In her essay “Of Saltfish and Molasses” published in “Future Possible,” she described the work as “(allowing) me to place these women and their labour within the broader historical context of the international trade in commodities that underpinned Caribbean slavery and its afterlife.”
It’s a direct connection between Newfoundland and people in the Caribbean, a historical line not often drawn through the context of the transatlantic slave trade, but one she knows personally through the stories told by her mother, Adassa, about their ancestor, Sisa, who “as a teenager, survived the horrors of the Middle Passage, enduring the voyage from West Africa to Jamaica in the hold of a slave ship (Junaid).”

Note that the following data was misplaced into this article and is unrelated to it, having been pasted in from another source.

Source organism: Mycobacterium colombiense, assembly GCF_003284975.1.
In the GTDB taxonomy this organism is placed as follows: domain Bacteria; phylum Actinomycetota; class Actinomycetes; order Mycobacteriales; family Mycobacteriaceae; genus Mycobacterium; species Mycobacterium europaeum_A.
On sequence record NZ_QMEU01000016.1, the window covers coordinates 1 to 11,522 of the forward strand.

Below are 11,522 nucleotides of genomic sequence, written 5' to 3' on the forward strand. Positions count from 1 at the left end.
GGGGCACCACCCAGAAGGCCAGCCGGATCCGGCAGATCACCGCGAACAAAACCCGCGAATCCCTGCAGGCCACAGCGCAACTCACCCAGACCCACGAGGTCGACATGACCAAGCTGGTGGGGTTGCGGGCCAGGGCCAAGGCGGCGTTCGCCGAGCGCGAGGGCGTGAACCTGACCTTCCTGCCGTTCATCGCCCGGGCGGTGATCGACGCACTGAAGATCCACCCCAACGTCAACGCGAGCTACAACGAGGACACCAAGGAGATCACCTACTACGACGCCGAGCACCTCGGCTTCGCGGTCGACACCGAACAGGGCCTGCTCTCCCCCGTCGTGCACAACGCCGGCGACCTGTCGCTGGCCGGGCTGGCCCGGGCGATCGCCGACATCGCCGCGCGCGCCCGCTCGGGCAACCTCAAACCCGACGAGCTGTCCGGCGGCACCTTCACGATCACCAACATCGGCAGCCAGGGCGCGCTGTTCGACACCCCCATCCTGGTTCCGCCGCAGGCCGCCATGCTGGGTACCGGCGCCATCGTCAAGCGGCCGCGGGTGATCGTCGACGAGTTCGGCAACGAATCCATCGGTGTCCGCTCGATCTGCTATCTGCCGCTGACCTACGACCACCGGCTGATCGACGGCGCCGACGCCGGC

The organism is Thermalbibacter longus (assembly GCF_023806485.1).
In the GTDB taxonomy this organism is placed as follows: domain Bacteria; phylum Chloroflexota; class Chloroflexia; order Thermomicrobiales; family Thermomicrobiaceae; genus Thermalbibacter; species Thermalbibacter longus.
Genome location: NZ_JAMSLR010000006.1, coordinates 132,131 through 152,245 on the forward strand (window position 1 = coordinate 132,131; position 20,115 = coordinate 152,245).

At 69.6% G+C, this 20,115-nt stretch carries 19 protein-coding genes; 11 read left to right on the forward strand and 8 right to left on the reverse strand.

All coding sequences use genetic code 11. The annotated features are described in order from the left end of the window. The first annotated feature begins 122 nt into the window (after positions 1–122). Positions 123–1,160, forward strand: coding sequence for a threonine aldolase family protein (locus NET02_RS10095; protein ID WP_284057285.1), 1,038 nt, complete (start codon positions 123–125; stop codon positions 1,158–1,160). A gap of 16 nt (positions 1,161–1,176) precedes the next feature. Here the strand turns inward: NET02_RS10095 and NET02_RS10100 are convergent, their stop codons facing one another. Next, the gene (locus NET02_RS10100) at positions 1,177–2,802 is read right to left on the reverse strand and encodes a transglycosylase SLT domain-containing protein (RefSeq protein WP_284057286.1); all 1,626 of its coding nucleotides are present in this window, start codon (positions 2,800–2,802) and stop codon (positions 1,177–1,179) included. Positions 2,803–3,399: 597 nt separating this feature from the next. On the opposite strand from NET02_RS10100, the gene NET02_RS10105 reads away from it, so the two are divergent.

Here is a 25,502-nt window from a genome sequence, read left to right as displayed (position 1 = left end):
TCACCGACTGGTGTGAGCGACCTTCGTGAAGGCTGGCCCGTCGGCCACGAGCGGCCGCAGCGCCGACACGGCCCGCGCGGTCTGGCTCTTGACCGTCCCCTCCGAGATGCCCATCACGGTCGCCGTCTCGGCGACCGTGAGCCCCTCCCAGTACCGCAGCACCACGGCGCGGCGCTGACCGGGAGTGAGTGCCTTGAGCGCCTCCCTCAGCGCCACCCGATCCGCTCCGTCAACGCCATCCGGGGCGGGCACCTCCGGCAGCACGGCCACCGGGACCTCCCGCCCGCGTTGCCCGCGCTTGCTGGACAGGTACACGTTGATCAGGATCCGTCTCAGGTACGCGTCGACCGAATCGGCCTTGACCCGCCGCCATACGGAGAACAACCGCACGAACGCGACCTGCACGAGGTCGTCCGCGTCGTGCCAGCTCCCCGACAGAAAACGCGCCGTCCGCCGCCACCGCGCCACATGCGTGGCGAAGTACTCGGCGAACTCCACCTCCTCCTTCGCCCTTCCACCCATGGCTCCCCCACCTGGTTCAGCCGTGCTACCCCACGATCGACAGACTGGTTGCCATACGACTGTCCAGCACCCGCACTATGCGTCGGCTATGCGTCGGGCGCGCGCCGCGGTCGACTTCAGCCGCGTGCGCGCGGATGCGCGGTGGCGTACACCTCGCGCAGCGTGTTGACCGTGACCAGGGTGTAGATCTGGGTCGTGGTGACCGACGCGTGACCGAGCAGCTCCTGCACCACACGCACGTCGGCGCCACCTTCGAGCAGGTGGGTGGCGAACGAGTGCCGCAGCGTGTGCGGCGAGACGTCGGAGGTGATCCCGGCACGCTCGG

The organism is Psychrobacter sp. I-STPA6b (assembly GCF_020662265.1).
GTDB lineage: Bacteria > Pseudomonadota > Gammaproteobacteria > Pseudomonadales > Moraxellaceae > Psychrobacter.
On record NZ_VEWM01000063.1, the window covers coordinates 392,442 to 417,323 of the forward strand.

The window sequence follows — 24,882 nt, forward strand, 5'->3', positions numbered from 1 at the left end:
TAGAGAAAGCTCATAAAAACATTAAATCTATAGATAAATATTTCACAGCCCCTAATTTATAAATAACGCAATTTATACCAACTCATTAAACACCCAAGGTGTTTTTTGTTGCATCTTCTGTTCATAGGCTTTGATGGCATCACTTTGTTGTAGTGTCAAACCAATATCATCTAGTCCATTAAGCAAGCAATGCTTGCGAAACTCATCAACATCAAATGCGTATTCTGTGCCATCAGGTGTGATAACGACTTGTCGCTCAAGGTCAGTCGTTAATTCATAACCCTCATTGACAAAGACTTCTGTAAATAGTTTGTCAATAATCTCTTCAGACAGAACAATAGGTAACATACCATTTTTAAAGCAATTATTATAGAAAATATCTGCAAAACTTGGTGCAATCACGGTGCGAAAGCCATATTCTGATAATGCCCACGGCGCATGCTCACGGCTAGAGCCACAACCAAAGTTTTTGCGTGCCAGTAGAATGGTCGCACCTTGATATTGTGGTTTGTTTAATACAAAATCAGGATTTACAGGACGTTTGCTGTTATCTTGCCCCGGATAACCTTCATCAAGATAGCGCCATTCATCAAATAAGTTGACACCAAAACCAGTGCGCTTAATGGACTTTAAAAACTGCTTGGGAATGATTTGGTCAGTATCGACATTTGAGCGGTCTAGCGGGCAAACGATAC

A book like “Future Possible” allows people to interpret themselves and their past, present and future, Junaid says.
“I appreciate the ways in which they really worked to make it as broad and diverse as possible,” she said. “It’s also striving to tell the Indigenous history of the place, the European settler history … and then also looking for … non-Western backgrounds such as myself. It’s enriching.”
What shapes us
St. John’s writer Lisa Moore contributed an essay called “Five Specimens from Another Time” that weaves together moments from her own life, the province’s history and current realities and the art that has inspired her over the years.